How to Talk to Americans

It"s amazing the amount of horrific news we manage to filter out during the course of a day. I recently awoke to discover that there had been a major earthquake in Asia. CNN told me, "Hundreds of people are reported dead after a massive earthquake struck off the west coast of the Indonesian island of Sumatra, just three months after a huge quake and tsunami devastated the region."

Hundreds dead, and yet I still ate my breakfast bagel, poured myself a cup of coffee. My thoughts were about stories that were due and the problems I was having installing Norton Antivirus, not on the death and destruction in Indonesia.

George Lakoff: "Liberals believe that the facts will set you free. And the Republicans have learned that it's false."

I went to the office and was greeted with this news: "A landmark study released today reveals that approximately 60 percent of the ecosystem services that support life on Earth—such as fresh water, capture fisheries, air and water regulation and the regulation of regional climate, natural hazards and pests—are being degraded or used unsustainably. Scientists warn that the harmful consequences of this degradation could grow significantly worse in the next 50 years."The Millennium Ecosystem Assessment Synthesis Report advised me that “any progress achieved in addressing the goals of poverty and hunger eradication, improved health, and environmental protection is unlikely to be sustained if most of the ecosystem services on which humanity relies [15 of the 24 examined] continue to be degraded.”

Among the changes we can expect to see, says the report, are "the emergence of new diseases, sudden changes in water quality, creation of “dead zones” along the coasts, the collapse of fisheries, and shifts in regional climate."

I"m guessing that the report will get brief and respectful treatment in the newspapers of record, including the New York Times and Washington Post, but will be ignored just about everywhere else. The problem is that, despite the ominous predictions contained in the report, it"s all likely to happen in some unspecified future. "The next 50 years" is too distant for folks to get excited about—that"s our children"s children"s problem.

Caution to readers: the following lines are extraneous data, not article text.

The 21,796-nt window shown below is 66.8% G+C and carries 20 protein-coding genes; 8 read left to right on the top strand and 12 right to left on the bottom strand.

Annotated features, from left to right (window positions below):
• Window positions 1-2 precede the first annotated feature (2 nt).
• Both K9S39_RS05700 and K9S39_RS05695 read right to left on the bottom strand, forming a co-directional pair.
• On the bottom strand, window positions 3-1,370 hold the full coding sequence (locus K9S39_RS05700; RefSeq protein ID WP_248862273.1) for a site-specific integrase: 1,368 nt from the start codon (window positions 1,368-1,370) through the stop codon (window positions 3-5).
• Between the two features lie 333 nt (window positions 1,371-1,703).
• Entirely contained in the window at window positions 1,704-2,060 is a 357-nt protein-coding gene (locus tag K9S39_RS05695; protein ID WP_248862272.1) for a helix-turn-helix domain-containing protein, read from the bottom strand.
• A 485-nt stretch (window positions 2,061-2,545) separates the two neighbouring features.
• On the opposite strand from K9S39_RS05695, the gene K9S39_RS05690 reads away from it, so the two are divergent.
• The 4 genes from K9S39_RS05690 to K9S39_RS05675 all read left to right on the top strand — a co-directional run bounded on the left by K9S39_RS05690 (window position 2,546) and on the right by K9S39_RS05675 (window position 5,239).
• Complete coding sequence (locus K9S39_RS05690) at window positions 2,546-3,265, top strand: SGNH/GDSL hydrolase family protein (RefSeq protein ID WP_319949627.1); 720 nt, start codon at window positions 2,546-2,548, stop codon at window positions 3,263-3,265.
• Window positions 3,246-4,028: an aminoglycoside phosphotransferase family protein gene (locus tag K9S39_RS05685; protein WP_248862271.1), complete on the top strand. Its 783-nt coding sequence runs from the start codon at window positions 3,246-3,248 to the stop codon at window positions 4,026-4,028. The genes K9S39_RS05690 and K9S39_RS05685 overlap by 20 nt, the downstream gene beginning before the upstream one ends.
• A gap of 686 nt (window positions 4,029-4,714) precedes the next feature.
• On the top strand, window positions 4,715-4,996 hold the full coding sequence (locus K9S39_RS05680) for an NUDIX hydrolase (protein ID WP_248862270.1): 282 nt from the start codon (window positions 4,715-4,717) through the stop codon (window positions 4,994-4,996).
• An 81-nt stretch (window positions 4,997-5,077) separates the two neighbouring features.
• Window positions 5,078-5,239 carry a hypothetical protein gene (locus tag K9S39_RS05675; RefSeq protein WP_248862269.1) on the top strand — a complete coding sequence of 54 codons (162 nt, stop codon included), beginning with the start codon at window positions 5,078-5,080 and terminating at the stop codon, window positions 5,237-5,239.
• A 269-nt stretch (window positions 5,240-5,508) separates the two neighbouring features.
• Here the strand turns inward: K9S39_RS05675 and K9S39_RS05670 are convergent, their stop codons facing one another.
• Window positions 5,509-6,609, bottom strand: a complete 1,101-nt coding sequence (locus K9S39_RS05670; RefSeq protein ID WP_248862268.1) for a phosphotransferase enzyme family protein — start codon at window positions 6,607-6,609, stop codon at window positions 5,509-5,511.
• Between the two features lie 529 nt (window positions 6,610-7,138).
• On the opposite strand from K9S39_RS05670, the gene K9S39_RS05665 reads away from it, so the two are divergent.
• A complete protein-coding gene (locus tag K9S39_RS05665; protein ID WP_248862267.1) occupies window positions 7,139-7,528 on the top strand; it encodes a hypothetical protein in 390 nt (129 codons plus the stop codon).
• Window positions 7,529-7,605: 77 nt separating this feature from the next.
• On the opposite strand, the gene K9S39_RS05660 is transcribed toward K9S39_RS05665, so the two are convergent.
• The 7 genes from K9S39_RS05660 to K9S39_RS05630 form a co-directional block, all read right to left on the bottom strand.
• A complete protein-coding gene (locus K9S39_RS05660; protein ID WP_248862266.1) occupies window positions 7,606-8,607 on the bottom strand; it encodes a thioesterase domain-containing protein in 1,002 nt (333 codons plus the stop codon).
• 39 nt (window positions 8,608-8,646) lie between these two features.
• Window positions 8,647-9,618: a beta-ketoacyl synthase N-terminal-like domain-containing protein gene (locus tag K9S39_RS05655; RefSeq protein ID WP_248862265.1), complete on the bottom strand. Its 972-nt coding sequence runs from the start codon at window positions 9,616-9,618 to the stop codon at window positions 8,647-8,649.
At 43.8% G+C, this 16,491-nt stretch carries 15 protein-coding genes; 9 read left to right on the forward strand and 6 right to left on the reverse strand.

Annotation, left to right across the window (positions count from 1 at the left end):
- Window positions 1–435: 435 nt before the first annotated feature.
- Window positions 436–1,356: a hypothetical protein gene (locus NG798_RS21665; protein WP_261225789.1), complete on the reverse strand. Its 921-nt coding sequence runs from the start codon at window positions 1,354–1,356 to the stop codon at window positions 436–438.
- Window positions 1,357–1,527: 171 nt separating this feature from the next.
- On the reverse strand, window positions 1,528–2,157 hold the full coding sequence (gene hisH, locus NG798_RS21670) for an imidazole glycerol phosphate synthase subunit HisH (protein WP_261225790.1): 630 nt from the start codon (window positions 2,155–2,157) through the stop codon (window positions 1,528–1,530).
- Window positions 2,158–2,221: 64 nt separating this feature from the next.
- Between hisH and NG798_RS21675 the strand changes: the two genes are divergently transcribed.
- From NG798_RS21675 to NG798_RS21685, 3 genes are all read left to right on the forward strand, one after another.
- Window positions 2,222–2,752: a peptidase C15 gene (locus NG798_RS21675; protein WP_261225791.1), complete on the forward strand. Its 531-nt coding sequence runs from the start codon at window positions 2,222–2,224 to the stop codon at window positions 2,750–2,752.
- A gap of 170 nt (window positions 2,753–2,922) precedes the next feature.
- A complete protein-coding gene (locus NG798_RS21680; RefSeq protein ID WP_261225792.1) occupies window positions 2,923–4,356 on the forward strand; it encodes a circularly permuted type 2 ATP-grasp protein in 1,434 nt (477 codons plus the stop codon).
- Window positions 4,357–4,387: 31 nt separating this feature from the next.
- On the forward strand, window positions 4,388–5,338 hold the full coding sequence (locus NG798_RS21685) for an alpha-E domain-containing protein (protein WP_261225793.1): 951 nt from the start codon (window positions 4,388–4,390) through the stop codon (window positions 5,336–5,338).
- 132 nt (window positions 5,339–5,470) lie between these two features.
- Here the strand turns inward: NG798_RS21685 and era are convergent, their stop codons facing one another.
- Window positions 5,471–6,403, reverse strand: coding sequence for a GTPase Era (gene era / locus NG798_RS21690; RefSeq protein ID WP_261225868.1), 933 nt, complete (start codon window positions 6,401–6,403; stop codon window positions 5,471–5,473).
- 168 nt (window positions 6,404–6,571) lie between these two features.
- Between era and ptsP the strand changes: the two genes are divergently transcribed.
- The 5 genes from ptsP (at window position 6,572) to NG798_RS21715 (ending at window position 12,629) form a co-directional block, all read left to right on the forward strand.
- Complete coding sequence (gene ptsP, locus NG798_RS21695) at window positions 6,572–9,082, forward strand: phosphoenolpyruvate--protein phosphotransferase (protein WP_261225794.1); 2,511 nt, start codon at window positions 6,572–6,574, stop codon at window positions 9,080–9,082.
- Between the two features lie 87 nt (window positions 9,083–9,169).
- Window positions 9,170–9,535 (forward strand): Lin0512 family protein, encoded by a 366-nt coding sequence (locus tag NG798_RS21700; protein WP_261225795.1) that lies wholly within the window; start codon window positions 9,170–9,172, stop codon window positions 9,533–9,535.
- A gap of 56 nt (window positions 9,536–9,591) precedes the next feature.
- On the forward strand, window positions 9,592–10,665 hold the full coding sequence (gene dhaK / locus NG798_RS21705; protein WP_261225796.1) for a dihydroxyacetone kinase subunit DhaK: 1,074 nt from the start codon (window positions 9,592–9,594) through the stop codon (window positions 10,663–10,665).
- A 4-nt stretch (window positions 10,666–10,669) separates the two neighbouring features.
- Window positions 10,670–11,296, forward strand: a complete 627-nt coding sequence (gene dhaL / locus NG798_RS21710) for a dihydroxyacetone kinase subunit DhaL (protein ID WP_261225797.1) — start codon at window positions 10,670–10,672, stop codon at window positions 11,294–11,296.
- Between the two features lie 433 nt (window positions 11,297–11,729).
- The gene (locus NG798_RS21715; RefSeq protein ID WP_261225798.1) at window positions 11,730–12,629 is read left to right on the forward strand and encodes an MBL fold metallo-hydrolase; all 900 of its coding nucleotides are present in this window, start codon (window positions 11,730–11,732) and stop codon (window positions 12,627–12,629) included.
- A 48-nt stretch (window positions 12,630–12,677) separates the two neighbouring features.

Many environmental problems are like this: overfishing the oceans, population growth, loss of biodiversity. Here are some population factoids, courtesy of the group Population Connection (formerly Zero Population Growth):

"At the annual growth rate of 1.2 percent, world population increased by 76 million people in 2004.
"U.S. population is expected to rise 43 percent by 2050—from 293 million today to 420 million.
"Under President Bush, poverty has risen by 7.1 percent. For the first time in 13 years, the poverty rate grew two years in a row, jumping nearly a percentage point from 2000 to 2002 (from 11.3 percent to 12.1 percent). The number of poor grew to 34.6 million people in 2002, including 12.1 million children.
"Between 2005 and 2050, eight countries—India, Pakistan, Nigeria, Congo, Bangladesh, Uganda, the United States, Ethiopia, and China—are likely to contribute half of the world"s population increase.

All of these bullet points are alarming, but none of them are really newsworthy in 21st century America. Even if they were in the paper we"d probably ignore the stories. Part of the problem, as E will discuss in its forthcoming May/June cover story about the controversial "The Death of Environmentalism" essay by Michael Shellenberger and Ted Nordhaus, is that we all possess built-in information filters that block input that"s not in our frame of reference.